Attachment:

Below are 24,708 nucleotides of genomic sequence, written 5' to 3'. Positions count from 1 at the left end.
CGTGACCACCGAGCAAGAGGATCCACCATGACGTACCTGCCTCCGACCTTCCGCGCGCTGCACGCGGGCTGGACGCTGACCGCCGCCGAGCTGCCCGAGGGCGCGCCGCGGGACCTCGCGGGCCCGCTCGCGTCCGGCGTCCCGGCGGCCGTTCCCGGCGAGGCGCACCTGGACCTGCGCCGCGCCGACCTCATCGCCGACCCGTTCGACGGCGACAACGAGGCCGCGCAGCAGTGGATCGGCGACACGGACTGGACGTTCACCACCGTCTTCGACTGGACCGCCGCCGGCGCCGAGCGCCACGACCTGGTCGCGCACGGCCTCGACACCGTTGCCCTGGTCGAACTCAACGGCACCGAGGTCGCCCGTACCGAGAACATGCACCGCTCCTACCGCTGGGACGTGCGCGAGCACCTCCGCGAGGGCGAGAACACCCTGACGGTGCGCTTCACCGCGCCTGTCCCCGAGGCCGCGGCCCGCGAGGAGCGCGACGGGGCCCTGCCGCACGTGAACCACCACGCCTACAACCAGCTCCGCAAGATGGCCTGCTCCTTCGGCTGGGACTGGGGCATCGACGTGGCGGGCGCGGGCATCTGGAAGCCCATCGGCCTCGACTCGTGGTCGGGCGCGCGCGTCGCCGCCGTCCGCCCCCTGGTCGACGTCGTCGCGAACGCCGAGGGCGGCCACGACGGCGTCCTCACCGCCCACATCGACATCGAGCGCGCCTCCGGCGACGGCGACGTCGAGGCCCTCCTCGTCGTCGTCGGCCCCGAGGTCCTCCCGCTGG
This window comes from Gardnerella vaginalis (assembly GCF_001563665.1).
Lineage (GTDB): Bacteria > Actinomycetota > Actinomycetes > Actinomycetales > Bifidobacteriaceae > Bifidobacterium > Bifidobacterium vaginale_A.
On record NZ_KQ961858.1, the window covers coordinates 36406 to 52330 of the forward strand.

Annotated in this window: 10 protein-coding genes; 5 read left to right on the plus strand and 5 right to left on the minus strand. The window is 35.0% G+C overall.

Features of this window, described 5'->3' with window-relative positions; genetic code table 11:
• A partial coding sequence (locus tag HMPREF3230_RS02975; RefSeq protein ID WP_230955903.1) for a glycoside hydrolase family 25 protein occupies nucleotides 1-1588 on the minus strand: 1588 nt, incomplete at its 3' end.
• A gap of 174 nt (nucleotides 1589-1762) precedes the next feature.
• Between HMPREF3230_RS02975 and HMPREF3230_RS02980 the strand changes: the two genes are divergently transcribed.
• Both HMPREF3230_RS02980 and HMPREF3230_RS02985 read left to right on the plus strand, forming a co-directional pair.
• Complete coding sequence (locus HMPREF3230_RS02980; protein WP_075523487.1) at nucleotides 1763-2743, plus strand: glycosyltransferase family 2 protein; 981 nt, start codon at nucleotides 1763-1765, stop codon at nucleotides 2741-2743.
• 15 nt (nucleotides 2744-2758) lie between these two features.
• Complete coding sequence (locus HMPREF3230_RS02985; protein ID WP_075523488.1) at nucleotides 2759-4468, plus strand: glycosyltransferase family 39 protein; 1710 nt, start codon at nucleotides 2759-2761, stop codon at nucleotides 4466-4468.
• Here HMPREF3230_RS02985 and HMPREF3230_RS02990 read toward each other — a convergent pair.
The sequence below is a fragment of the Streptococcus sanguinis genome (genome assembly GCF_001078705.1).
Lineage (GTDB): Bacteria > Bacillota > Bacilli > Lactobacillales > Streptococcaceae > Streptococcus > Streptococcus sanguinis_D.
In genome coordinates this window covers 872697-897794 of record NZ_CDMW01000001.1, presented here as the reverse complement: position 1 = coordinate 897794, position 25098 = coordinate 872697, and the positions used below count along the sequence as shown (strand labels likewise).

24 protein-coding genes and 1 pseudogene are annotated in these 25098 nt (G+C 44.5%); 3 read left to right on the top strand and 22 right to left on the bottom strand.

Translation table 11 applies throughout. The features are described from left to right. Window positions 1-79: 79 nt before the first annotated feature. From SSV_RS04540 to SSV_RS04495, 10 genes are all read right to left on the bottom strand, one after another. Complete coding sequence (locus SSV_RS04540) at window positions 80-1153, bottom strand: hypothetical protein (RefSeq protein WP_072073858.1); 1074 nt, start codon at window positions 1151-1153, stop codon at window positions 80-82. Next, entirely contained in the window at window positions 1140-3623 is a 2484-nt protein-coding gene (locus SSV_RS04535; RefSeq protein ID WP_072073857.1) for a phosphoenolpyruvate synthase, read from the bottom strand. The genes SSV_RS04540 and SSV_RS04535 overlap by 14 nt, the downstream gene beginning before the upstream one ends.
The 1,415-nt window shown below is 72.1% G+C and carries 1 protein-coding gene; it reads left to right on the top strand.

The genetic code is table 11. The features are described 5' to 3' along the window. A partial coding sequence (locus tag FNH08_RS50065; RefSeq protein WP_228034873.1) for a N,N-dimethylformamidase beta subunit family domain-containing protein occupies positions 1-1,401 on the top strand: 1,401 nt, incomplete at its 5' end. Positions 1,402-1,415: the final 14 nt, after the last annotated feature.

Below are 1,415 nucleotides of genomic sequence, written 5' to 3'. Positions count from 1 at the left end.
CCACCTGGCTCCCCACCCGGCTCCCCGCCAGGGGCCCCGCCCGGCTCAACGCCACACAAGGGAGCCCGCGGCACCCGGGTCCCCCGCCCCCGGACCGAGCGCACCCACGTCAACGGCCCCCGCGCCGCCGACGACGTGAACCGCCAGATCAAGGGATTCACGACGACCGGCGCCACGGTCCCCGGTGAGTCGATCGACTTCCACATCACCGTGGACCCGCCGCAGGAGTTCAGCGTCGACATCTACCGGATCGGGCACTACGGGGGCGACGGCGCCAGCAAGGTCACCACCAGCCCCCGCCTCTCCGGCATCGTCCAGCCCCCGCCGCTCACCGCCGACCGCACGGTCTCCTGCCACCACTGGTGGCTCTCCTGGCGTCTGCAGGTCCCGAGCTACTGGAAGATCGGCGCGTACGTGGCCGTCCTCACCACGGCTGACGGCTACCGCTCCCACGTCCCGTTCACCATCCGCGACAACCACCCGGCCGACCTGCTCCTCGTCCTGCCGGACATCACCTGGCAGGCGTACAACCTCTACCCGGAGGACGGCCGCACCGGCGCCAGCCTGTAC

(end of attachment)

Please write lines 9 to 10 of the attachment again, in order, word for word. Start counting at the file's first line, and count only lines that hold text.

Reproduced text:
• A gap of 174 nt (nucleotides 1589-1762) precedes the next feature.
• Between HMPREF3230_RS02975 and HMPREF3230_RS02980 the strand changes: the two genes are divergently transcribed.